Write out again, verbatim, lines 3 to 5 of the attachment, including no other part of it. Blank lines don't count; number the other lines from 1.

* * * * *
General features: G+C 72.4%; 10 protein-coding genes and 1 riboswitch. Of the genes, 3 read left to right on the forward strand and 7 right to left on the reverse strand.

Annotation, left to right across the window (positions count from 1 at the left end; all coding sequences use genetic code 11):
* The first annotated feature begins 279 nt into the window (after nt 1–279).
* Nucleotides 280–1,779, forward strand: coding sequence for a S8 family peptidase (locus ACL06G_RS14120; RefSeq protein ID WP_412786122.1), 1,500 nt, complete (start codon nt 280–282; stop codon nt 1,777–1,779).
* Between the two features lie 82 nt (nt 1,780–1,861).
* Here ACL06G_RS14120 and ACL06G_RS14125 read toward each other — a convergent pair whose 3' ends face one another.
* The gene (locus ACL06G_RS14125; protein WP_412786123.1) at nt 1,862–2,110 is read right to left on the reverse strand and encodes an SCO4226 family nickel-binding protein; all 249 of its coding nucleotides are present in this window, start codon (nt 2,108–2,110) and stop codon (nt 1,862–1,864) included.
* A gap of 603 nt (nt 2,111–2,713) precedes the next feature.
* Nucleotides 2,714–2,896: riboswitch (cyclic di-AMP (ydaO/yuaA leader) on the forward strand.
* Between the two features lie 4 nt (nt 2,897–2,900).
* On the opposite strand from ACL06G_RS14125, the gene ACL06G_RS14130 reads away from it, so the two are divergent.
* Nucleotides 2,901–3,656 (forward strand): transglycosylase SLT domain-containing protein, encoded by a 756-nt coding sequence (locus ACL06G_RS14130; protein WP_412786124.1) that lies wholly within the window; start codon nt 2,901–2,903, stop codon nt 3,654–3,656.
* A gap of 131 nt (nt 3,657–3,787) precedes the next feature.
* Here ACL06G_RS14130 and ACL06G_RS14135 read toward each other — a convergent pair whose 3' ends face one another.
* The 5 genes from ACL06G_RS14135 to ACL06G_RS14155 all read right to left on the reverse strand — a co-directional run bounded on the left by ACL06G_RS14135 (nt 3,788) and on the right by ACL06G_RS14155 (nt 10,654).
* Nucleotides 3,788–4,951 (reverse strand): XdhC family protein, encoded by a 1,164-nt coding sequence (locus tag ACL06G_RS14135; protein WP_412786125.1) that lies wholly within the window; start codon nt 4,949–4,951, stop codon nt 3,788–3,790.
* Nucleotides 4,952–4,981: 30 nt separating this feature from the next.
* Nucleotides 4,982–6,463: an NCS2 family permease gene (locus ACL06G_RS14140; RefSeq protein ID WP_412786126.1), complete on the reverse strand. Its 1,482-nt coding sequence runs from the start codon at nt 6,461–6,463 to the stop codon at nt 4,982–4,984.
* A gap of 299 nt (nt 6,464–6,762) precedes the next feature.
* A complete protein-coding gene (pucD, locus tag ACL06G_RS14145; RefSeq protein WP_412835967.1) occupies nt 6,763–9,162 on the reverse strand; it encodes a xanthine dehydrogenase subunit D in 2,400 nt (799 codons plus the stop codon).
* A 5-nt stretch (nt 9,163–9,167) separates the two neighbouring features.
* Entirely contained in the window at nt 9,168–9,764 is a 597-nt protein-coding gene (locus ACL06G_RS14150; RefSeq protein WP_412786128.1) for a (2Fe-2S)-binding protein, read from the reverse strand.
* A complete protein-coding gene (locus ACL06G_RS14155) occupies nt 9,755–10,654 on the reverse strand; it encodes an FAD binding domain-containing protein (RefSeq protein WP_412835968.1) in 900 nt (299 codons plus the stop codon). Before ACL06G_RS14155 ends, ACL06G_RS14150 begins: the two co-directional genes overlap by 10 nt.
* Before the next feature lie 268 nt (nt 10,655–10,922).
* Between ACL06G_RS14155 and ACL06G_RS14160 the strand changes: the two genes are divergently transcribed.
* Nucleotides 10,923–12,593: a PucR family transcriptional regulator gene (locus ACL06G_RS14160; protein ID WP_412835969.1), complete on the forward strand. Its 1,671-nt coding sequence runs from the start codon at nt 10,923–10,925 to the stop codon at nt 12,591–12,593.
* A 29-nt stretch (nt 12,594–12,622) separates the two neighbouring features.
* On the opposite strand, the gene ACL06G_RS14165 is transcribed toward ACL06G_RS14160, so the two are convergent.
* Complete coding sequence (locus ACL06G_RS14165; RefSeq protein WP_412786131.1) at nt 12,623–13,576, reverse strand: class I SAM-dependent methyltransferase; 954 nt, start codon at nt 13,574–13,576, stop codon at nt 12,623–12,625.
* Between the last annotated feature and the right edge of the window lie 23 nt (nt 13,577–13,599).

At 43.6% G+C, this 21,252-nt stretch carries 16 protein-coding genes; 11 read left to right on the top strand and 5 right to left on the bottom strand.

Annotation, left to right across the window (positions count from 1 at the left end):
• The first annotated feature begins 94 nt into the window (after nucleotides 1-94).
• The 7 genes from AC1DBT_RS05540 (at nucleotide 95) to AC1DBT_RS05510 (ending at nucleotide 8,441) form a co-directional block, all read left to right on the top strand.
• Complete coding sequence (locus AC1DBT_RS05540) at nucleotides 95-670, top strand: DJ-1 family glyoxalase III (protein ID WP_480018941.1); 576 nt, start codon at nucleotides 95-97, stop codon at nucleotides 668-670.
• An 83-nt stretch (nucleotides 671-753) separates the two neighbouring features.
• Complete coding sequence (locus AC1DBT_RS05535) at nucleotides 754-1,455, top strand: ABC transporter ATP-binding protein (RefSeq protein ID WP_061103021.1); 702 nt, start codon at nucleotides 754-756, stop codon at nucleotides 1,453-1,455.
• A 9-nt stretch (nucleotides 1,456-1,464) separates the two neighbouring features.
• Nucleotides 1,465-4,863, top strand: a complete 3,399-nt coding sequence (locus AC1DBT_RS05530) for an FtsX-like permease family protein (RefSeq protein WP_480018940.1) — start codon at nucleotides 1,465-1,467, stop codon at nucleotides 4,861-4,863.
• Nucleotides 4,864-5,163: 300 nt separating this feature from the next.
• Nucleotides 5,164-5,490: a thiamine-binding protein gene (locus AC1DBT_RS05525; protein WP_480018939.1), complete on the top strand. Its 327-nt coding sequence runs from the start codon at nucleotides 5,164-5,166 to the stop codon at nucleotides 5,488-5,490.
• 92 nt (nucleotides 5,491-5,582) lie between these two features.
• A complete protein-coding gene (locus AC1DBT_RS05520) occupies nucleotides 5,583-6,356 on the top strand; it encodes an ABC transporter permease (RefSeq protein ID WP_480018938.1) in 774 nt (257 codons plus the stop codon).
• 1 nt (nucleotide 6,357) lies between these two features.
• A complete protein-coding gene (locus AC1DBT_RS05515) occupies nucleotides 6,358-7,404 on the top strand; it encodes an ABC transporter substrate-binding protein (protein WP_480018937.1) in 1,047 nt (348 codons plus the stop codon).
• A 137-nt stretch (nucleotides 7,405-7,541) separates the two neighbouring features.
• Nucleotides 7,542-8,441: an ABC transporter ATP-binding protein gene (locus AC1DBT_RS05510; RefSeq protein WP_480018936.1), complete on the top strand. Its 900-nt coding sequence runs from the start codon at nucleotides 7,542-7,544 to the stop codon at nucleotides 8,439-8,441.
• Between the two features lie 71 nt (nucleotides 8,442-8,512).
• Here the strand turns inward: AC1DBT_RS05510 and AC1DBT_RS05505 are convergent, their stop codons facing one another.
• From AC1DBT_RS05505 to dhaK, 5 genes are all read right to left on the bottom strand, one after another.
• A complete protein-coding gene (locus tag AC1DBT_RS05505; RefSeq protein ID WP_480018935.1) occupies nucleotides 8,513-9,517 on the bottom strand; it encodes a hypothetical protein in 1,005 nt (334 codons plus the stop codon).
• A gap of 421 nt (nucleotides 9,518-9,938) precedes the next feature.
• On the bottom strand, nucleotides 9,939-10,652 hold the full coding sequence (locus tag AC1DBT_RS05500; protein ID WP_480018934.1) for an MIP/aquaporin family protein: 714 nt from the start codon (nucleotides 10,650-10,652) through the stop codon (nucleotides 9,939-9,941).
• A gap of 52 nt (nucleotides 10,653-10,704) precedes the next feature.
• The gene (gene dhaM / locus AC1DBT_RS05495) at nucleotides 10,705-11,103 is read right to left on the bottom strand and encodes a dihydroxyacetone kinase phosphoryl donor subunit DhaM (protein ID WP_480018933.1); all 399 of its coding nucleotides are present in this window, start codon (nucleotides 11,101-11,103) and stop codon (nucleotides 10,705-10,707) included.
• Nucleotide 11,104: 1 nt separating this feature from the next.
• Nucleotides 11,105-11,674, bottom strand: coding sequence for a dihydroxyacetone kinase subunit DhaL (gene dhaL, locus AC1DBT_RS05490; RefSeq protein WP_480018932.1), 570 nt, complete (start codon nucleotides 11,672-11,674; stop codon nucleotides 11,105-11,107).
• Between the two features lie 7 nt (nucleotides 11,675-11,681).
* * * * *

* The first annotated feature begins 279 nt into the window (after nt 1–279).
* Nucleotides 280–1,779, forward strand: coding sequence for a S8 family peptidase (locus ACL06G_RS14120; RefSeq protein ID WP_412786122.1), 1,500 nt, complete (start codon nt 280–282; stop codon nt 1,777–1,779).
* Between the two features lie 82 nt (nt 1,780–1,861).